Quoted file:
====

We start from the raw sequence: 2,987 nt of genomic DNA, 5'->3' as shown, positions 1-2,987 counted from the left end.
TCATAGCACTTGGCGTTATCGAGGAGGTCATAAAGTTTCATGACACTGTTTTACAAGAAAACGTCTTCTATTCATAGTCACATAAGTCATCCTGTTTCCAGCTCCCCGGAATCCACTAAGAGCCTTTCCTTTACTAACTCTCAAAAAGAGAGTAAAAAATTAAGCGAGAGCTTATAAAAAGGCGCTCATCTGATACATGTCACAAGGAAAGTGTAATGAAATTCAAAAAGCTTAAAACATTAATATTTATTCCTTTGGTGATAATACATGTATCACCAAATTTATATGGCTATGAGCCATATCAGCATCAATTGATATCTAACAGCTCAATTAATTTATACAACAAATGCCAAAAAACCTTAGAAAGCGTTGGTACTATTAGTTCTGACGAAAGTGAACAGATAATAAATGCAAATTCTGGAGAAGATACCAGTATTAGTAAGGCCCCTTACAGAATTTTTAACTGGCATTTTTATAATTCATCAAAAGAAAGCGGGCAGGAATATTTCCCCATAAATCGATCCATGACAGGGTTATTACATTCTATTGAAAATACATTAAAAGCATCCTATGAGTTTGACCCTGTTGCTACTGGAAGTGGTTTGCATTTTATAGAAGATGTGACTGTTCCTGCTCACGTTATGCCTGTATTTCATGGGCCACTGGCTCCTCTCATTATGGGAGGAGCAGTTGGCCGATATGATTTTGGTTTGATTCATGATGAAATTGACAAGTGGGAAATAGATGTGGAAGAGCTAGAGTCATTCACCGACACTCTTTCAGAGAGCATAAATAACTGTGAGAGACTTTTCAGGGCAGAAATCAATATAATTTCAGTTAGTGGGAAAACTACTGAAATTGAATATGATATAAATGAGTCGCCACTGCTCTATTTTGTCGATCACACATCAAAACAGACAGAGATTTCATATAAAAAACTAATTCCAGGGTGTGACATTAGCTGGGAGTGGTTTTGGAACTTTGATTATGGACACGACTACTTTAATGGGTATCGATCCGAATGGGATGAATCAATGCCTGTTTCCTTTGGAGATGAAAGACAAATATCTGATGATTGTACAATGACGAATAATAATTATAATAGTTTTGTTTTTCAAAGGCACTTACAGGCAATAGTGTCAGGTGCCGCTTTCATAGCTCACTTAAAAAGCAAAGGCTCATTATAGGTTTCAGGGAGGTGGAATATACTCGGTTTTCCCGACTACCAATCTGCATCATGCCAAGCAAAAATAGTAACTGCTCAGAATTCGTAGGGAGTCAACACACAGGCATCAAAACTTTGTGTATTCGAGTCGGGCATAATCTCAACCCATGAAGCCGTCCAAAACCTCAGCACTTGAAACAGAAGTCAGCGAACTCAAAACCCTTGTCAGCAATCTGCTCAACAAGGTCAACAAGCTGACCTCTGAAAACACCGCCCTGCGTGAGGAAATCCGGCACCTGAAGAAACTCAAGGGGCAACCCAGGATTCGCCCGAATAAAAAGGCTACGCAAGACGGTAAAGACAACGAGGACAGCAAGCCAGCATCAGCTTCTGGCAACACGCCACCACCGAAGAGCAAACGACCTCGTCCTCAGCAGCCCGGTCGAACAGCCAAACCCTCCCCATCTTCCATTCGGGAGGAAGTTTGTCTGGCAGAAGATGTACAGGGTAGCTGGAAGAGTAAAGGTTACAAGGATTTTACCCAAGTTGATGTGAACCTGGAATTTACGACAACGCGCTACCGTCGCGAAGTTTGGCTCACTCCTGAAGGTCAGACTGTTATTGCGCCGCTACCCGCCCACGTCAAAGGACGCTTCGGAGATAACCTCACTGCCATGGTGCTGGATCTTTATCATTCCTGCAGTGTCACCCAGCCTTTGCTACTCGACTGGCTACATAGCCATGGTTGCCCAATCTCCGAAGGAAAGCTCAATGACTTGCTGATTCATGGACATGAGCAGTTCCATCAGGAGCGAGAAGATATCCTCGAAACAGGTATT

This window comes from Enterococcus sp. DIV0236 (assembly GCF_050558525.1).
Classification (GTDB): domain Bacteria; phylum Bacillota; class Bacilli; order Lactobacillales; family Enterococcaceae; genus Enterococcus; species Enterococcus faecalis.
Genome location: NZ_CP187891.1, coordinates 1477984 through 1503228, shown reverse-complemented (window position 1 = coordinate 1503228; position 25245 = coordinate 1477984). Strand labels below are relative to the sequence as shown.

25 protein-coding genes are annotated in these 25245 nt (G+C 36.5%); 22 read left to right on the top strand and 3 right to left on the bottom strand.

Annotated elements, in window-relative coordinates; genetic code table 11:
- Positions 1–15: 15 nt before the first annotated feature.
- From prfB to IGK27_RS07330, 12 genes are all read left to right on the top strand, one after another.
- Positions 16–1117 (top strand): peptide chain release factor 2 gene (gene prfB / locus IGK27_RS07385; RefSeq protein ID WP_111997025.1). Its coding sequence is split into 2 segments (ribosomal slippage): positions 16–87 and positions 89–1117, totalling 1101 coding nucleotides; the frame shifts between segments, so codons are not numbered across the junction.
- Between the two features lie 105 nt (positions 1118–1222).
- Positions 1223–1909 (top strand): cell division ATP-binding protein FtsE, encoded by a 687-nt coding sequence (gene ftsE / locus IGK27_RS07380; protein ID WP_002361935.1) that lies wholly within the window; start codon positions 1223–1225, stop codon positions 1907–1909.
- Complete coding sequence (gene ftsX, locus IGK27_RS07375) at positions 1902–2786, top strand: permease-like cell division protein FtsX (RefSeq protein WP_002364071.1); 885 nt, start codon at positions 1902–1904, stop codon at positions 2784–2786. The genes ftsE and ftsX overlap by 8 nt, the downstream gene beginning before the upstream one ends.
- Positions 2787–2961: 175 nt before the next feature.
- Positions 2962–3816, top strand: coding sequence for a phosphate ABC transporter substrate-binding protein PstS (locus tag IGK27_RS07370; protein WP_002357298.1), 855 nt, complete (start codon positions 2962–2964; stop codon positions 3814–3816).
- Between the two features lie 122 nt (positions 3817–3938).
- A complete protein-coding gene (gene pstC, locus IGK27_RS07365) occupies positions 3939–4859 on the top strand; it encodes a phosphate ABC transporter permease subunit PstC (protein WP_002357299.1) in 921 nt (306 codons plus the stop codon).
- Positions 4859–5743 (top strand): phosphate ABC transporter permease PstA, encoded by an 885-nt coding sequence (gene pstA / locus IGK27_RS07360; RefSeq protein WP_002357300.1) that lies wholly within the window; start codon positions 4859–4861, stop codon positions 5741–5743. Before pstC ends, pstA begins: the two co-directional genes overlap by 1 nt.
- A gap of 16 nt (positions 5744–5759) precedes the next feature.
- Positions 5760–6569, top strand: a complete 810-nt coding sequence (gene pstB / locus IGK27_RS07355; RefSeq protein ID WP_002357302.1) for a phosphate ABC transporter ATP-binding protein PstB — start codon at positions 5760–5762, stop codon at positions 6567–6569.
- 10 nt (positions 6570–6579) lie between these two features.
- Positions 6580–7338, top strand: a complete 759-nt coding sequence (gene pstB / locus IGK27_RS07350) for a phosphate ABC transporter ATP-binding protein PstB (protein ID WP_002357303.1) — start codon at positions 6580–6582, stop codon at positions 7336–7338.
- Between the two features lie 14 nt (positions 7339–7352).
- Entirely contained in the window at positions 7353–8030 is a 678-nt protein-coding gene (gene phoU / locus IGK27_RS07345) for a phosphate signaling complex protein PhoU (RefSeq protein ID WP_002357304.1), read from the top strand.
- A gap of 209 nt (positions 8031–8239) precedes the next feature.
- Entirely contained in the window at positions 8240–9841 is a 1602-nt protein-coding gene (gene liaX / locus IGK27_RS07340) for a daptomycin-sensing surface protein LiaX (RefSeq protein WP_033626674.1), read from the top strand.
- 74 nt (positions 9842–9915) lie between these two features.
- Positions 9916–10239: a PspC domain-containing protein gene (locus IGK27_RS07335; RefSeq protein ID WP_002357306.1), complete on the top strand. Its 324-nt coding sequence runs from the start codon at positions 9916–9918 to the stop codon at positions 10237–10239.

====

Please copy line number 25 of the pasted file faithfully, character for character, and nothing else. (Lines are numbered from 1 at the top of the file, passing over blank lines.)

- A gap of 209 nt (positions 8031–8239) precedes the next feature.